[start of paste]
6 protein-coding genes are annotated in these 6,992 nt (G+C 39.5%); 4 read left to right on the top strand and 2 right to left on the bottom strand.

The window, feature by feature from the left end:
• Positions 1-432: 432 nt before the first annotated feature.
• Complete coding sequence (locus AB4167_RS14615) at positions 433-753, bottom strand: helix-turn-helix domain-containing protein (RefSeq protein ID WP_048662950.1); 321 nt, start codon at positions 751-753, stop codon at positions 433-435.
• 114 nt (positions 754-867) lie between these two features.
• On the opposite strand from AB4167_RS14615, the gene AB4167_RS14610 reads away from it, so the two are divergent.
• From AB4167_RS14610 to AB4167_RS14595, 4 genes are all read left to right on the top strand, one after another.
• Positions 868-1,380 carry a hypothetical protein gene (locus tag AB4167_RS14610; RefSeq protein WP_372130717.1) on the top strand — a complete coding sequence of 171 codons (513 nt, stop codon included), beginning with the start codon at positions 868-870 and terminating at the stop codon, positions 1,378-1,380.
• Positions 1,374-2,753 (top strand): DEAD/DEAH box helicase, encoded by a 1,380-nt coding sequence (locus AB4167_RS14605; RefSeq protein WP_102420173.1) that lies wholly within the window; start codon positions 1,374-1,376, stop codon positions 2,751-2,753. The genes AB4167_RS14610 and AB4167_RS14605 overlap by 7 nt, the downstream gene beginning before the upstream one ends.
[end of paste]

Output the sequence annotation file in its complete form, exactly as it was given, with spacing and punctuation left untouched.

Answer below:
6 protein-coding genes are annotated in these 6,992 nt (G+C 39.5%); 4 read left to right on the top strand and 2 right to left on the bottom strand.

The window, feature by feature from the left end:
• Positions 1-432: 432 nt before the first annotated feature.
• Complete coding sequence (locus AB4167_RS14615) at positions 433-753, bottom strand: helix-turn-helix domain-containing protein (RefSeq protein ID WP_048662950.1); 321 nt, start codon at positions 751-753, stop codon at positions 433-435.
• 114 nt (positions 754-867) lie between these two features.
• On the opposite strand from AB4167_RS14615, the gene AB4167_RS14610 reads away from it, so the two are divergent.
• From AB4167_RS14610 to AB4167_RS14595, 4 genes are all read left to right on the top strand, one after another.
• Positions 868-1,380 carry a hypothetical protein gene (locus tag AB4167_RS14610; RefSeq protein WP_372130717.1) on the top strand — a complete coding sequence of 171 codons (513 nt, stop codon included), beginning with the start codon at positions 868-870 and terminating at the stop codon, positions 1,378-1,380.
• Positions 1,374-2,753 (top strand): DEAD/DEAH box helicase, encoded by a 1,380-nt coding sequence (locus AB4167_RS14605; RefSeq protein WP_102420173.1) that lies wholly within the window; start codon positions 1,374-1,376, stop codon positions 2,751-2,753. The genes AB4167_RS14610 and AB4167_RS14605 overlap by 7 nt, the downstream gene beginning before the upstream one ends.